2012 22.1 Research Symposium Brings Scientists From Across the State
Recap from the Research Symposium at Tilth Producers’ annual conference
The goal of the Washington Tilth Producers’ research symposium at the annual conference was to gather research scientists and crop specialists to share the newest in research and production ideas for managing two serious crop pests affecting Washington State Organic producers. The symposium focused on fire blight in tree fruit and Spotted Winged Drosophila (SWD) in berries and cherries. Researchers from around the state participated in the symposium: Dr. Betsy Beers of WSU Wenatchee; Entomologist Bev Gerdeman of WSU Mt. Vernon; Joe Bennet of Small Planet Foods and; David Granatstein of WSU Wenatchee.
Spotted Winged Drosophila Management
SWD has spread throughout the US in just a few short years and though conventional insecticides have shown efficacy in managing this insect, there are few organic management strategies yet identified. Scientists at the symposium stressed the importance of field sanitation in both machine and hand harvested fields.
Trapping can provide an early warning system and Dr. Betsy Beers of WSU Wenatchee shared her latest work on testing the most effective traps, namely the Haviland Trap. Instead of a traditional set up of a 12 ounce plastic cup with holes punched near the top, the Haviland Trap is quart sized and has a mesh lid. The bait is a blend of red wine, molasses, and apple cider vinegar. The trap is fitted with a cover to prevent rain from diluting the bait.
Bev Gerdeman, Entomologist at WSU Mt Vernon, tested several organically approved insecticides and found the best results against SWD from Entrust. Good control was achieved at a rate of 2oz per acre. As an alternative to applying the material to the plants, Gerdeman’s team applied it to shade cloth hung on a wire trellis over the blueberry bushes. They found that with a small enough mesh, the fly has to land on the net before flying on to the berry. The treatment seemed to retain enough insecticidal properties to stop the fly from laying eggs for up to two weeks
Joe Bennet of Small Planet Foods discussed the importance of spiders and hummingbirds of fly management in organic systems. Hummers can eat up to 300 fruit flies a day and depend on the flies for an important source of protein. Early in the season sugar solutions are often enough to initially attract hummingbirds, but there also needs to be available protein. Bennet talked about using bananas as a feeding source for other fruit flies to establish a food source to help keep hummers where the grower wants them.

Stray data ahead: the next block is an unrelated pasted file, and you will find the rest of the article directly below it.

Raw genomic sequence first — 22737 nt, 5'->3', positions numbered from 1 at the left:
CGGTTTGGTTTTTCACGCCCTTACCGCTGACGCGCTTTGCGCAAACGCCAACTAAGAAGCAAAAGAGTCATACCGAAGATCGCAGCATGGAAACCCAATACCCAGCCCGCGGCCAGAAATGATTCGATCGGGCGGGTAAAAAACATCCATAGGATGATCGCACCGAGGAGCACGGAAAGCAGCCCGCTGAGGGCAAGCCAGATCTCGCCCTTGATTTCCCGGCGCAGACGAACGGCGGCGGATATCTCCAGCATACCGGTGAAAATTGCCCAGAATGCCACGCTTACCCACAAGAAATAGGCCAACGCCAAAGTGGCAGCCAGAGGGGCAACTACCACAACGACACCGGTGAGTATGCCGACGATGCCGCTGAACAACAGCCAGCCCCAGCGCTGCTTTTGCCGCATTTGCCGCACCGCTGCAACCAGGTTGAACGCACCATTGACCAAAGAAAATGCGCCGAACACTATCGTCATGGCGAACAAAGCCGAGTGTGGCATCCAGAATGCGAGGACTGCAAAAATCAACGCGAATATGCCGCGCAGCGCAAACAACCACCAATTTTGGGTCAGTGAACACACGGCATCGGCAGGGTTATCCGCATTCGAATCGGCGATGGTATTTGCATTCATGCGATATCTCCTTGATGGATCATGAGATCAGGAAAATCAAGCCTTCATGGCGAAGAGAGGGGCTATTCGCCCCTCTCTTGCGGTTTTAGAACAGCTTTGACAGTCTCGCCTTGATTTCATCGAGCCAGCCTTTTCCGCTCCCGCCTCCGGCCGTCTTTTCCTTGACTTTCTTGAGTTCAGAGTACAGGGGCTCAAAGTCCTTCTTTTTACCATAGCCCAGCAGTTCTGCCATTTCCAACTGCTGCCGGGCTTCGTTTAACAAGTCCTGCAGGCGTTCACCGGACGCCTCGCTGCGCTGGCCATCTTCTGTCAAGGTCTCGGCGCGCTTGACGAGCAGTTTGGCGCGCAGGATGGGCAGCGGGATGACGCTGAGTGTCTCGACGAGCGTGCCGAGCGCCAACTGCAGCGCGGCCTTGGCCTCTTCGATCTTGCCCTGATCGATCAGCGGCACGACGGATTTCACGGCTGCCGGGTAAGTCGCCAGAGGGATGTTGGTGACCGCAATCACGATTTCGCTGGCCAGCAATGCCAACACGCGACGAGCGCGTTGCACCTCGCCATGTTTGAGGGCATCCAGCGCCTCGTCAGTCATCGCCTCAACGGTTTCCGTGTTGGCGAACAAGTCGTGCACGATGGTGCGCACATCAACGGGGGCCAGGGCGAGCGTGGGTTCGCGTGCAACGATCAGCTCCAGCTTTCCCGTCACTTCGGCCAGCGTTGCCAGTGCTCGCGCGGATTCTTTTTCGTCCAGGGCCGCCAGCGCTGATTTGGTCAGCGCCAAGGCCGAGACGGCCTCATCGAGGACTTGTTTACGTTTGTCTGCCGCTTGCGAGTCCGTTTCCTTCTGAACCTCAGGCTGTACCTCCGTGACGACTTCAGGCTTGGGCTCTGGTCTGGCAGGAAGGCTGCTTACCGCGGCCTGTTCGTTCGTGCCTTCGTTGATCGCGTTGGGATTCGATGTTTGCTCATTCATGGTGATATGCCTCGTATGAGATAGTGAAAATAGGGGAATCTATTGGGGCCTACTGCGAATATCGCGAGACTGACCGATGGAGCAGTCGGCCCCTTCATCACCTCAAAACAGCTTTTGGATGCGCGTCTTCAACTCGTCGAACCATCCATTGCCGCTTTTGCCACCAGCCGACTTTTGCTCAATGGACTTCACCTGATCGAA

Fire blight Management
Fire blight management became a more serious issue last spring when the National Organic Standards Board (NOSB) allowed the use of antibiotics to sunset to prohibited material status. Many fruit growers testified at the April Seattle NOSB meeting and petitioned the NOSB to delay the sunset provision. As a result of that action, a nationwide task force was convened to gather information and work with USDA to prioritize funding for research to address this critical tree killing pathogen. For more information on the current research around fire blight management in organic systems, see our fall quarterly article, Organic Fire Blight Control & the NOSB.
David Granatstein of WSU Wenatchee discussed the loss of state funded research that has at least temporarily been replaced by federally funded competitive grants programs. In the face of severe funding cutbacks, these sources will probably be phased out. Granatstein described a new program initiated by the Washington Tree Fruit Research Commission to increase grower assessments to create a permanent endowment for funding WSU tree fruit research. Alan Schrieber of WA State Commission on Pesticide Registration discussed their available funding for biological pest management. Alec McErlich of Small Planet Foods discussed funding opportunities provided by corporate donations as well as those by the Northwest Agriculture Research Foundation (NARF ).
Tags: 2011, Antibiotics, Beneficial Insects, Berries, Bev Gerdeman, Cherries, Conference, David Granatstein, Disease, Dr. Betsy Beers, Entemology, Fire Blight, Funding, Joe Bennet, Management, NOSB, Pathogen, Pest Management, Research, Small Planet Foods, Spotted Winged Drosophila, SWD, Symposium, Trapping, Tree Fruit, WSU Mt. Vernon, WSU Wenatchee